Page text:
Kopper, a large animal internist at Iowa State University’s College of Veterinary Medicine, in Ames, presented about acute anemia in horses at the 2021 Veterinary Meeting and Expo held in Orlando, Florida and virtually.
“In an acute hemorrhagic episode (an injury that results in significant blood loss), it can be difficult to gauge how much blood the horse has actually lost and whether anemia is going to be a problem,” Kopper said. “Horses can lose up to one-third of their blood before it becomes critical,” she explained.
Anemic crises can be tricky—the bleeding isn’t always evident, and transfusing in the field is no small feat. In this regard, Kopper shared practical tips for horse owners and veterinarians facing possible anemia.
What Can Cause Anemia?
Anemia, which is characterized as a loss of erythrocytes (red blood cells) in blood circulation, can have various causes:
Internal bleeding, which can present as hemoabdomen or hemothorax (blood in the abdomen or chest cavity, respectively) or as uterine artery rupture in the postpartum mare.
In these two scenarios, packed cell volume (PCV) and total protein (TP) are abnormally low, correlating with loss of whole blood (as opposed to loss of just erythrocytes). “But be prepared for a misleadingly normal PCV in the hours following the injury,” Kopper warned. “A splenic contraction triggered by significant blood loss can increase the number of circulating erythrocytes by up to 50%. Remember that a short-term erythrocyte boost doesn’t rule out impending anemia.”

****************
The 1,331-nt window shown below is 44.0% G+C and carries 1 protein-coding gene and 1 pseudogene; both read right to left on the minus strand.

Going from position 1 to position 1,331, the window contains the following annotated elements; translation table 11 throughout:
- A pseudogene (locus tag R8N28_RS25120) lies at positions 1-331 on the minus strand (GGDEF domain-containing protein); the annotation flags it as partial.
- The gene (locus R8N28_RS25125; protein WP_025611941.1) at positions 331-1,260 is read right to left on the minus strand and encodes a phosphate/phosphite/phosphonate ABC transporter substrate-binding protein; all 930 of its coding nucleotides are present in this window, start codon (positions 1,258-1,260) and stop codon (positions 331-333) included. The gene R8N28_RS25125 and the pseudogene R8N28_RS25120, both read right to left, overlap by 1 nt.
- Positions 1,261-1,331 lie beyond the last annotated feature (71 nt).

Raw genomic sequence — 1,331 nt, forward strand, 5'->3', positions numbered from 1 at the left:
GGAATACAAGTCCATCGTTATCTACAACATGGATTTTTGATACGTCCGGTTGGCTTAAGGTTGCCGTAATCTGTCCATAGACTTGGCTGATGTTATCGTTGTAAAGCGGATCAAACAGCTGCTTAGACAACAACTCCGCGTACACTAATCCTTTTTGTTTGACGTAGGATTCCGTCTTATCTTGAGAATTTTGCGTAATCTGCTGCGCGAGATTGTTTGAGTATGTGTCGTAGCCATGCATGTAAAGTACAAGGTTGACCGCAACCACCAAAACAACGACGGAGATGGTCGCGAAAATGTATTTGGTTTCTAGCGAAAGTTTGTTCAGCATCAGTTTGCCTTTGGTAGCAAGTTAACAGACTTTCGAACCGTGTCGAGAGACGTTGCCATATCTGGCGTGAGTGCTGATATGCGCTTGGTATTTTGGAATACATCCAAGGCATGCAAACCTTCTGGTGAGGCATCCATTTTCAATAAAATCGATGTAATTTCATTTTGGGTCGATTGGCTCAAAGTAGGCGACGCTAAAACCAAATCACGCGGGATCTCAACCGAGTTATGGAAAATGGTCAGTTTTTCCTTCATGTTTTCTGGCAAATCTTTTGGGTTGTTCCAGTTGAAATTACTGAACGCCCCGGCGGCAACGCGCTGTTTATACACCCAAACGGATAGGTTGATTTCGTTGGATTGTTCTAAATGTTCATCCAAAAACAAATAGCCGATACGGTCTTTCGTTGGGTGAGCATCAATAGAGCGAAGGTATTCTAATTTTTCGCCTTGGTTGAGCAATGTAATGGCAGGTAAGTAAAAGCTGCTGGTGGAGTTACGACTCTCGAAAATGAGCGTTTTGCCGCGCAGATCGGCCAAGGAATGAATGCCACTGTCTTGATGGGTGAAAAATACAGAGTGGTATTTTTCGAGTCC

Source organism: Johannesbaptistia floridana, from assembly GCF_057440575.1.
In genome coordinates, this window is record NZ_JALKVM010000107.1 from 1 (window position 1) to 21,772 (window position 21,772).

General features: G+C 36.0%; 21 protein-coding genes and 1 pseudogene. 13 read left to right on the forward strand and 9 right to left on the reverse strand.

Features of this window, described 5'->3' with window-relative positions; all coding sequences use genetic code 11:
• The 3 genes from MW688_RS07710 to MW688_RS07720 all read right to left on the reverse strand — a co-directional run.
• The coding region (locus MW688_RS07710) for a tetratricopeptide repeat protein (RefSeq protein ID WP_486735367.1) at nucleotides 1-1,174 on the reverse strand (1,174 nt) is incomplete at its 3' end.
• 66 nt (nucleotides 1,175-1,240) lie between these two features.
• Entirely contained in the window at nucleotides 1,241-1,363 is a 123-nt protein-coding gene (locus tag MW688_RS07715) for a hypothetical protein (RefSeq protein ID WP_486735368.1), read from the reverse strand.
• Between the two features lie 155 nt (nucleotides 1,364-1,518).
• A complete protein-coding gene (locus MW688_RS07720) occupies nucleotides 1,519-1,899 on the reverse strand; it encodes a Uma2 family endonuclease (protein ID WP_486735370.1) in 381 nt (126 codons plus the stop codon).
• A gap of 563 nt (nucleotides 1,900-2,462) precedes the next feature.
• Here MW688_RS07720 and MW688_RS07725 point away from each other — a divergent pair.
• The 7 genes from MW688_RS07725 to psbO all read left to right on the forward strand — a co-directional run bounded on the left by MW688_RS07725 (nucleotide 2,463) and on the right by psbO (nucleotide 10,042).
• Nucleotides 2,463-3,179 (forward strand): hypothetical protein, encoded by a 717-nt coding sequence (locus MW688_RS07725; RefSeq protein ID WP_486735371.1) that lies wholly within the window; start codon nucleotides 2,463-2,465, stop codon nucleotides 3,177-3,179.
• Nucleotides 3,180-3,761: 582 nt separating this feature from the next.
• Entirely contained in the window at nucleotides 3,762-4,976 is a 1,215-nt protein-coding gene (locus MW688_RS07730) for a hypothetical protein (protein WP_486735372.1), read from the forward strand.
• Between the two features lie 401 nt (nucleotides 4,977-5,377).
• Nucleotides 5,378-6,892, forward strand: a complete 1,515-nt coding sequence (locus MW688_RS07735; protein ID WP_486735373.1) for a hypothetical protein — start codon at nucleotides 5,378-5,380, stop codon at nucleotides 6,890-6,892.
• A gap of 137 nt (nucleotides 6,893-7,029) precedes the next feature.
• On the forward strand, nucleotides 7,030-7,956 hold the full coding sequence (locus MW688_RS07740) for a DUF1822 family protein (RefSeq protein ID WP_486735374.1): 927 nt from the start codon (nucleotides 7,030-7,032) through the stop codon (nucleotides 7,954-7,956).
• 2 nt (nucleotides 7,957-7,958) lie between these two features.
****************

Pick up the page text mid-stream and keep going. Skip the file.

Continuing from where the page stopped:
Hemolysis (destruction of erythrocytes), which is generally immune-mediated and most commonly seen in neonatal isoerythrolysis cases. Other causes include equine infectious anemia (EIA) and oxidative injury to the erythrocytes caused by toxin ingestion or a drug reaction.
Decreased erythrocyte production, which occurs when bone marrow fails to release new red blood cells into circulation, though this condition is rare in horses.
“With these last two conditions, PCV will be low but the TP normal, because only the erythrocytes are lost, not whole blood,” Kopper said. “This important distinction can help pinpoint the source of the anemia.”
Life-Saving Blood Transfusions
Regardless of the cause, if a horse’s condition is critical enough, the veterinarian might decide to perform a blood transfusion. Lethargy, uncontrollable bleeding, inappetence for food or water, a heart rate above 60 beats per minute, and a respiratory rate above 32 breaths per minute are all indications the animal isn’t compensating well for the anemia. Kopper recommended considering transfusions for these patients. In addition to a suitable donor, the veterinarian will require a transfusion kit with fluid bags and lines, anticoagulants, and intravenous (IV) catheterization supplies for both donor and recipient for a successful transfusion. “Having a premade supplies kit will save precious time in an emergency situation,” said Kopper, who is a big advocate of preparation.
“The risks of a blood transfusion are nonnegligible,” she said. “We may get side effects, such as tachycardia, tachypnea, a fever, and/or hives, but when the blood transfusion is a live-saving attempt, these adverse reactions are generally the lesser of two evils.”
To minimize their occurrence, Kopper recommended choosing a donor that is, ideally, a large, healthy gelding who has not previously been transfused and starting the transfusion slowly while monitoring the recipient’s vital signs.
Luckily, not all anemia cases require transfusions, Kopper said. “In many cases, fluid administration and supportive care will sufficiently support the horse as he replenishes his erythrocyte-rich blood volume,” she said. “Close monitoring will help you decide when to pull the trigger and transfuse.”